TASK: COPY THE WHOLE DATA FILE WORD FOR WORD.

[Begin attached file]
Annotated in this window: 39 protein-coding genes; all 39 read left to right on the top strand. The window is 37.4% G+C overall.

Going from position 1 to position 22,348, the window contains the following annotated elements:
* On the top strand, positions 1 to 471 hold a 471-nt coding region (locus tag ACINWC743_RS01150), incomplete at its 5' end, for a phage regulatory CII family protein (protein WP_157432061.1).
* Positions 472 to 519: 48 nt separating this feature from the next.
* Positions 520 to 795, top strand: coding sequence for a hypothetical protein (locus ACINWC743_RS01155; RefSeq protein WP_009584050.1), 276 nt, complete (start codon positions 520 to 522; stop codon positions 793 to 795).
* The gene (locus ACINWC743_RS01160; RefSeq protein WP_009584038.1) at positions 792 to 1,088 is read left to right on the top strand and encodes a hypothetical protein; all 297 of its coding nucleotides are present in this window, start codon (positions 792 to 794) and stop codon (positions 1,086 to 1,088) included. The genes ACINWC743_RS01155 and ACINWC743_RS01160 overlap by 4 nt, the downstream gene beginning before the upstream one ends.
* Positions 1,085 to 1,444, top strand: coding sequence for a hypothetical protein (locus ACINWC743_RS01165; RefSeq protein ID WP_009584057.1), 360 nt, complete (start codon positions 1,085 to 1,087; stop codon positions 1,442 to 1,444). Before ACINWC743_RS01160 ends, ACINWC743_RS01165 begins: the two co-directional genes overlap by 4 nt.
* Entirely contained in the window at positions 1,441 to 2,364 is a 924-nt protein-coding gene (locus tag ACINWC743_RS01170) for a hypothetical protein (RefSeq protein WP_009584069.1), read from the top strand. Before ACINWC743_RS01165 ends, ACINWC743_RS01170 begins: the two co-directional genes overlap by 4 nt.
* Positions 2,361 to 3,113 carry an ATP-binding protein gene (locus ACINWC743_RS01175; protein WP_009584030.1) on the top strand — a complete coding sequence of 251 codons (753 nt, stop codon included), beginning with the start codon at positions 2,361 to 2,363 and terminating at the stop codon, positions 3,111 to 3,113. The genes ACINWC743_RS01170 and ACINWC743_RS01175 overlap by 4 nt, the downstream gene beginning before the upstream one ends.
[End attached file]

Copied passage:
Annotated in this window: 39 protein-coding genes; all 39 read left to right on the top strand. The window is 37.4% G+C overall.

Going from position 1 to position 22,348, the window contains the following annotated elements:
* On the top strand, positions 1 to 471 hold a 471-nt coding region (locus tag ACINWC743_RS01150), incomplete at its 5' end, for a phage regulatory CII family protein (protein WP_157432061.1).
* Positions 472 to 519: 48 nt separating this feature from the next.
* Positions 520 to 795, top strand: coding sequence for a hypothetical protein (locus ACINWC743_RS01155; RefSeq protein WP_009584050.1), 276 nt, complete (start codon positions 520 to 522; stop codon positions 793 to 795).
* The gene (locus ACINWC743_RS01160; RefSeq protein WP_009584038.1) at positions 792 to 1,088 is read left to right on the top strand and encodes a hypothetical protein; all 297 of its coding nucleotides are present in this window, start codon (positions 792 to 794) and stop codon (positions 1,086 to 1,088) included. The genes ACINWC743_RS01155 and ACINWC743_RS01160 overlap by 4 nt, the downstream gene beginning before the upstream one ends.
* Positions 1,085 to 1,444, top strand: coding sequence for a hypothetical protein (locus ACINWC743_RS01165; RefSeq protein ID WP_009584057.1), 360 nt, complete (start codon positions 1,085 to 1,087; stop codon positions 1,442 to 1,444). Before ACINWC743_RS01160 ends, ACINWC743_RS01165 begins: the two co-directional genes overlap by 4 nt.
* Entirely contained in the window at positions 1,441 to 2,364 is a 924-nt protein-coding gene (locus tag ACINWC743_RS01170) for a hypothetical protein (RefSeq protein WP_009584069.1), read from the top strand. Before ACINWC743_RS01165 ends, ACINWC743_RS01170 begins: the two co-directional genes overlap by 4 nt.
* Positions 2,361 to 3,113 carry an ATP-binding protein gene (locus ACINWC743_RS01175; protein WP_009584030.1) on the top strand — a complete coding sequence of 251 codons (753 nt, stop codon included), beginning with the start codon at positions 2,361 to 2,363 and terminating at the stop codon, positions 3,111 to 3,113. The genes ACINWC743_RS01170 and ACINWC743_RS01175 overlap by 4 nt, the downstream gene beginning before the upstream one ends.